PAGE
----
& on Saturdays my father drove her,
baby in her arms, so she could
catch the flight to see her dying dad.
My brother just an infant. When he tries
to remember this, he only finds
the space where something might be held.
A shelf dusted by the absence
of books. It’s funny, what dying
makes us do. My mother’s brothers,
all five of them, stood gathered in the smoking room
puffing on cigars, having convinced the nurse
to let their father in with them. The smoke
billowed into the upper reaches
of their container & they looked up to watch,
trying to grin at the calm
violence of the world. I hadn’t been born.
I can only imagine how every weekend
my father drove & every weekend my mother
held my brother & every weekend her father
grew closer to never having met me.
Like smoke, I think the world must be
a thing you hold in your closed fist
not knowing whether you have it or not.
Maybe this is heaven, this place of shadow & light
where all of us are still living.
Sometimes in a bar, I’m gripped
by the cool & delicate urge to tell a stranger
I’m sorry for your loss. I never do.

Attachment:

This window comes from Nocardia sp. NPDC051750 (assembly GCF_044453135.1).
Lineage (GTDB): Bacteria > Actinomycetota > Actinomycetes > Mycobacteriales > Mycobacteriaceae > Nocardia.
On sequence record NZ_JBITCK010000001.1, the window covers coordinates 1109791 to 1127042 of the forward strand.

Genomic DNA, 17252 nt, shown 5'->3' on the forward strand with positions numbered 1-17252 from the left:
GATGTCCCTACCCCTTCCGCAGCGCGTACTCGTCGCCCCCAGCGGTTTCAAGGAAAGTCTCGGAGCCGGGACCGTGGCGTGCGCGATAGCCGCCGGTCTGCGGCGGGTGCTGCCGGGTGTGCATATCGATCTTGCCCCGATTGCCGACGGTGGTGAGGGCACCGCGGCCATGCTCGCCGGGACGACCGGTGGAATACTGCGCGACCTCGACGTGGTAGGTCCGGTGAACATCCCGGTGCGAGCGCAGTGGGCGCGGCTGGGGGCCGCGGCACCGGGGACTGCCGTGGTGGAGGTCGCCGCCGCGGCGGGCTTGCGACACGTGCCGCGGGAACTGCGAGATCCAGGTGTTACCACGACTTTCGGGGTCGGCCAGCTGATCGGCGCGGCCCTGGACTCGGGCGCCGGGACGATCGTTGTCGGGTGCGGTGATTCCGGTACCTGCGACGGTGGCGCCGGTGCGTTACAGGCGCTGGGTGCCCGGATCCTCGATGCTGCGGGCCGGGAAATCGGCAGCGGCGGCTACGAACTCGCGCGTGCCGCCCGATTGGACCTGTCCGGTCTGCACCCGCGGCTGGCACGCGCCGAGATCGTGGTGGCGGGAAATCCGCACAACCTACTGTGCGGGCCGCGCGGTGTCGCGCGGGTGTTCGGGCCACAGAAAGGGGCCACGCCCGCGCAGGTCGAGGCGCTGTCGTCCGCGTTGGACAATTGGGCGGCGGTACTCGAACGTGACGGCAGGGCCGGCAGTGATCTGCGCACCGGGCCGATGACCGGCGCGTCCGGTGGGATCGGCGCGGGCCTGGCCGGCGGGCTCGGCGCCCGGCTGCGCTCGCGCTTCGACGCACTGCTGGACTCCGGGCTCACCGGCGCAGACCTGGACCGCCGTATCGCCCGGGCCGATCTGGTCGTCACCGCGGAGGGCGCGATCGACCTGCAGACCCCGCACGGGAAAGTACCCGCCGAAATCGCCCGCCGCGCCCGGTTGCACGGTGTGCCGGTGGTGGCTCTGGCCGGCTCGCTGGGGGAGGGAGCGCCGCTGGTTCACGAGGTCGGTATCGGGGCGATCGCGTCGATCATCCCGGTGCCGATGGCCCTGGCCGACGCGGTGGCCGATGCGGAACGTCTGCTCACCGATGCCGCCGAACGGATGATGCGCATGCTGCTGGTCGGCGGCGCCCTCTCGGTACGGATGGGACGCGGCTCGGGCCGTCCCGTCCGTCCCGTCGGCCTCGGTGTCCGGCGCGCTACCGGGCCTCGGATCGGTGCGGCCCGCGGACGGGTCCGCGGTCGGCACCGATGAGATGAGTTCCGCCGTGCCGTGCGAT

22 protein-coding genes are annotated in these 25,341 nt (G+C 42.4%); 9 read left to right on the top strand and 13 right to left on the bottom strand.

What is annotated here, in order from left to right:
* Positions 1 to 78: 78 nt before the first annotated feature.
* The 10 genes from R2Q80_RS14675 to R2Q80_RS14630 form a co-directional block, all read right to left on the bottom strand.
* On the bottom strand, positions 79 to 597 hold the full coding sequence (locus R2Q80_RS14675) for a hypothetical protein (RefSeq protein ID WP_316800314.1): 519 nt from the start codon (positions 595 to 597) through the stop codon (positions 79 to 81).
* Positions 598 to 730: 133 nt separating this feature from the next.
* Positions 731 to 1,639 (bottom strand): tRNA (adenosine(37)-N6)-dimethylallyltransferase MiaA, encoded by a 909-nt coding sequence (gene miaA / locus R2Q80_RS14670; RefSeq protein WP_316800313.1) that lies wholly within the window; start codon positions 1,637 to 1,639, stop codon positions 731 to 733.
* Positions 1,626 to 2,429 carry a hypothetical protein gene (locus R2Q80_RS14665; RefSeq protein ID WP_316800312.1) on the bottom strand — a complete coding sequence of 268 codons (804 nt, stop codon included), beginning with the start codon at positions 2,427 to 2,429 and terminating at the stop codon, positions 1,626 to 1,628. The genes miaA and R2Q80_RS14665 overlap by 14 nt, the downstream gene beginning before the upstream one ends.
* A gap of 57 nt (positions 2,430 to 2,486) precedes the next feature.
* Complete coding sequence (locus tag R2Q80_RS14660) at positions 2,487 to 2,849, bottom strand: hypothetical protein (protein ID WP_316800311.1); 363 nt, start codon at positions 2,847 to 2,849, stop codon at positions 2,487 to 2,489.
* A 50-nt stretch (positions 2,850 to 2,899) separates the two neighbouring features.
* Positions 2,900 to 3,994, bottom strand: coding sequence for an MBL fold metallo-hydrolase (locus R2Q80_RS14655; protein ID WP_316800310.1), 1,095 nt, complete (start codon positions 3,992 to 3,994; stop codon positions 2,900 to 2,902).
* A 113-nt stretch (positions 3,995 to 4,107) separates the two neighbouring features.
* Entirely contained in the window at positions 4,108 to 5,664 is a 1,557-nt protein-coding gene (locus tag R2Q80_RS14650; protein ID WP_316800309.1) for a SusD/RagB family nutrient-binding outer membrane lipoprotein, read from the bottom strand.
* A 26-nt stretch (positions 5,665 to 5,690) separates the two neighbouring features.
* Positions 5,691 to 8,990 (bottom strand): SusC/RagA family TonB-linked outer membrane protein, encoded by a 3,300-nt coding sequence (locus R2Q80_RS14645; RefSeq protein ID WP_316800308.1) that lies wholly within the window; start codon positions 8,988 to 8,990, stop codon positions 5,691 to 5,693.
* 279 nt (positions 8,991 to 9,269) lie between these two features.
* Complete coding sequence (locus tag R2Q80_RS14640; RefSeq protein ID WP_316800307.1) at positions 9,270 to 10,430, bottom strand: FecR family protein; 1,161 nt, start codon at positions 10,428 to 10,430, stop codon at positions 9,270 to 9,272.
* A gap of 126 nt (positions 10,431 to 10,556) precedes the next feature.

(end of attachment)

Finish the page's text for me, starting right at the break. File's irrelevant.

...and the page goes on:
Always there is that one tree standing
that never shed its leaves & the rings of Saturn
are made of ice. It goes on, is what I mean.
Life. My mother is still here to tell me this story
while she eats an egg. She smiles
& sometimes laughs at the past as if
she can’t believe it happened.
But it did, you know. The world needs
more examples of love. A lily flower
on a dark pond. The eternal body dancing.
A poem that goes on forever.
The ice melting & the tongue outstretched
to drink it. My mother & her brothers & my own
in a room I never knew. Though, if there is smoke
& at least one eye crying, I think that room
still exists. I think that room is like most rooms today
& all the people in them. Call them trying.
Call them whatever-you-make-of-it.
Call them doing better or making do. Call your mother
at least ten thousand times before she dies
& call your father to pick you up from the airport
when you are done.
By Devin Kelly